Instead, the secular Iraqiyya headed by Ayad Allawi remains the biggest identifiable bloc in parliament with around 90 members. Prime Minister Maliki and his bloc State of Law have lost one deputy, bringing them down to around 88. The rest of the Shiite Islamists make up around 69 deputies, and the two biggest Kurdish parties (43 seats) are thought to control altogether somewhere between 50 and 55 deputies including smaller Kurdish parties (except Gorran) and some minority representatives.

The main difference from 2010 concerns the political dynamic, where a slight change can now be detected. Back in the autumn of 2010, the Kurds formed the swing vote that clinched Mr Maliki's premiership.

However, lately there have been an increasing number of instances in which the Kurds and the secular Iraqiyya have made common cause in parliament. This included a symbolic fight to avoid a reference to Islamic jurisprudence in a law on state pensions, joint criticism of Iranian military incursions into Iraq's Kurdistan region, a drive to adopt the national council for high policies, and most recently a joint bid to challenge the oil and gas legislation that emanates from the oil ministry, and the prime ministerial dominance it envisages in the federal gas and oil council.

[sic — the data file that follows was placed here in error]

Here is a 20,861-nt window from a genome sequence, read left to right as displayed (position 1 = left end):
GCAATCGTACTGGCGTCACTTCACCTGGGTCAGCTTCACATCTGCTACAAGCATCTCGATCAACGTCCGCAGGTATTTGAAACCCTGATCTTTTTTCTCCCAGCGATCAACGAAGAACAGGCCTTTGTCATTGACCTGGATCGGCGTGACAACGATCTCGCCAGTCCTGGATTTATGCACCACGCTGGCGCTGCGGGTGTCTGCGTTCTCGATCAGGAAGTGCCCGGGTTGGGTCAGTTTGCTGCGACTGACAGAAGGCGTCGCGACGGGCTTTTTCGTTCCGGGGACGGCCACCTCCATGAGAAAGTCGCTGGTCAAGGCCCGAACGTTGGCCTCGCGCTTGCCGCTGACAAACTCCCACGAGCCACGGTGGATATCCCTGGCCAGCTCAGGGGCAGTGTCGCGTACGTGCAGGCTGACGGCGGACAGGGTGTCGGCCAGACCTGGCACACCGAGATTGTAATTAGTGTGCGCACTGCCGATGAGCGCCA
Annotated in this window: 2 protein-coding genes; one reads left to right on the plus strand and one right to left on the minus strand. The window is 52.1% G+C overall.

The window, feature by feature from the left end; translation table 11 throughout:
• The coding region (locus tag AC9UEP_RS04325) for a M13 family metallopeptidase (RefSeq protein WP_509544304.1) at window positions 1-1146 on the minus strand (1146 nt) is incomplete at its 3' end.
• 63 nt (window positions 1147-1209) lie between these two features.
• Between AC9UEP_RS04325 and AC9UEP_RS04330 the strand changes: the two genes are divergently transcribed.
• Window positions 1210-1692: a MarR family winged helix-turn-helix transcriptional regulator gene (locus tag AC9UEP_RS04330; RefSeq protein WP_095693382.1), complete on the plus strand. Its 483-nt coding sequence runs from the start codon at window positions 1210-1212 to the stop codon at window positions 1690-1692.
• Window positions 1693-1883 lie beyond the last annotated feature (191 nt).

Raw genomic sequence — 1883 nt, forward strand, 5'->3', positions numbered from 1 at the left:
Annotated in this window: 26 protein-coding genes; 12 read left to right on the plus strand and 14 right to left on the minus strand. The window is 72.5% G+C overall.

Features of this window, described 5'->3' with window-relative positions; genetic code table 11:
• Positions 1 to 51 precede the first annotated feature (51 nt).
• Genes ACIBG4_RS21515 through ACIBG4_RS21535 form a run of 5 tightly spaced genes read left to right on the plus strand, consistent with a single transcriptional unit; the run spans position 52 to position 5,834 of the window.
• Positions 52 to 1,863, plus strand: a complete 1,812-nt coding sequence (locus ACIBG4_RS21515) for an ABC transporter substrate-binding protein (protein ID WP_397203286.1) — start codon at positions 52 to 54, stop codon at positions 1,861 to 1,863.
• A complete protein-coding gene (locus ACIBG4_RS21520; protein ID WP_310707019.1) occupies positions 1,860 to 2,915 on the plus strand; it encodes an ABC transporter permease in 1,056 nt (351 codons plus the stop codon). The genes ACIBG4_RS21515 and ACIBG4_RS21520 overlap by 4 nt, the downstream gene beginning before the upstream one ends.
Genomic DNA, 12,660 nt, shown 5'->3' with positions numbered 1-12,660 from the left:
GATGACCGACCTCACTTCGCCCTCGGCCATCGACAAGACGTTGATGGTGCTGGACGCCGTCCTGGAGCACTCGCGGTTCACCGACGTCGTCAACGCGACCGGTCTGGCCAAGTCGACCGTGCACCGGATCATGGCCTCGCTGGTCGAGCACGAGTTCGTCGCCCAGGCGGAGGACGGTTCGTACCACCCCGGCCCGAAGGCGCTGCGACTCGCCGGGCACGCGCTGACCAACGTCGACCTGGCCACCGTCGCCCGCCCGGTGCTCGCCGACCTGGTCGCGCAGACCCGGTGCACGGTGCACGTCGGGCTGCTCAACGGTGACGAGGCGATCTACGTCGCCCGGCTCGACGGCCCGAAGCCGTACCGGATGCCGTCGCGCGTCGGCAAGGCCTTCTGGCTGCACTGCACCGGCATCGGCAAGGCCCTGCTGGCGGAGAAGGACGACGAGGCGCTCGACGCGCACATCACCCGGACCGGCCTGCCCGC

The question is whether this is sufficient to prompt a vote of no confidence in Mr Maliki's government as a whole. Iraqiyya are making threats in this direction but will need the active support of all the Kurds plus at least some 10 to 20 Shiite Islamists to reach the critical threshold of 163 votes. As long as the Kurds are not interested, chances are that the current government will continue to sputter along.

The second question is of course whether new elections at this point would do any good anyway.

Iraqiyya elites remain locked in personal alliances with leaders of parties with whom they have little in common ideologically, like the Kurds and the Shiite Islamic Supreme Council of Iraq. For his part, Mr Maliki keeps showing a complete lack of realism in his coalition-building ventures.

At times, Mr Maliki is clearly trying to come across as an Iraqi nationalist with cross-sectarian appeal, but the hard facts show that he remains spectacularly unsuccessful in terms of co-opting Sunnis with a popular following into his coalition. In sum, there is depressingly little movement in directions that could realistically break the stalemate that resulted from the 2010 elections.

What is the best remaining option? The attempt to legislate the National Council for High Policies is likely to end with frustration for Iraqiyya, and new elections in many ways appear as unrealistic and possibly counterproductive.

The issue of keeping a contingent of US instructors beyond 2011 is one on which Mr Maliki is actually closer to the Kurds and Iraqiyya than to his assumed coalition partners in the highly theoretical Shiite "National Alliance", and it is a potential trust-building issue that might encourage Mr Maliki to ditch some of the smaller Shiite Islamist faction from his coalition and form a more consolidated cabinet with Iraqiyya and the Kurds.

 

Reidar Visser is an historian of Iraq who blogs at gulfanalysis.wordpress.com